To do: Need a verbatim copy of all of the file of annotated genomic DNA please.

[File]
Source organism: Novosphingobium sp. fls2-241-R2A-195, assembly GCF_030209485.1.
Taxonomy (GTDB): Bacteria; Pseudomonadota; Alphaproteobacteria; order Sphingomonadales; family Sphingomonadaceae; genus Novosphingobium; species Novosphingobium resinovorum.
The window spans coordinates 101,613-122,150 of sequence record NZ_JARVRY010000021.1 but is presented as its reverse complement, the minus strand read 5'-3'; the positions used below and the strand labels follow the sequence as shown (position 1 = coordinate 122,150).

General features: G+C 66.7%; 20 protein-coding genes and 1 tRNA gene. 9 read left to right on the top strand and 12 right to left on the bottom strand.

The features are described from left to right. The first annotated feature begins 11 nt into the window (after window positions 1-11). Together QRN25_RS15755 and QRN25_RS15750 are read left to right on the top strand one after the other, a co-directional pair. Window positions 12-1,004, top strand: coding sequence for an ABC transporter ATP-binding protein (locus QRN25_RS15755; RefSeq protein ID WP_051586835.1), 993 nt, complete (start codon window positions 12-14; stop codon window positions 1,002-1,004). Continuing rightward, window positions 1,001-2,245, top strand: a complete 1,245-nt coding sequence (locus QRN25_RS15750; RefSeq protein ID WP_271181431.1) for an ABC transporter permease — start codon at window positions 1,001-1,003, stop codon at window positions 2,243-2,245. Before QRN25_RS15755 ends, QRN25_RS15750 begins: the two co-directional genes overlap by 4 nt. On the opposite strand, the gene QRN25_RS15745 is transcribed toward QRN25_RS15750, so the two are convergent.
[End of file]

Source organism: Novosphingobium sp. fls2-241-R2A-195, assembly GCF_030209485.1.
Taxonomy (GTDB): Bacteria; Pseudomonadota; Alphaproteobacteria; order Sphingomonadales; family Sphingomonadaceae; genus Novosphingobium; species Novosphingobium resinovorum.
The window spans coordinates 101,613-122,150 of sequence record NZ_JARVRY010000021.1 but is presented as its reverse complement, the minus strand read 5'-3'; the positions used below and the strand labels follow the sequence as shown (position 1 = coordinate 122,150).

General features: G+C 66.7%; 20 protein-coding genes and 1 tRNA gene. 9 read left to right on the top strand and 12 right to left on the bottom strand.

The features are described from left to right. The first annotated feature begins 11 nt into the window (after window positions 1-11). Together QRN25_RS15755 and QRN25_RS15750 are read left to right on the top strand one after the other, a co-directional pair. Window positions 12-1,004, top strand: coding sequence for an ABC transporter ATP-binding protein (locus QRN25_RS15755; RefSeq protein ID WP_051586835.1), 993 nt, complete (start codon window positions 12-14; stop codon window positions 1,002-1,004). Continuing rightward, window positions 1,001-2,245, top strand: a complete 1,245-nt coding sequence (locus QRN25_RS15750; RefSeq protein ID WP_271181431.1) for an ABC transporter permease — start codon at window positions 1,001-1,003, stop codon at window positions 2,243-2,245. Before QRN25_RS15755 ends, QRN25_RS15750 begins: the two co-directional genes overlap by 4 nt. On the opposite strand, the gene QRN25_RS15745 is transcribed toward QRN25_RS15750, so the two are convergent.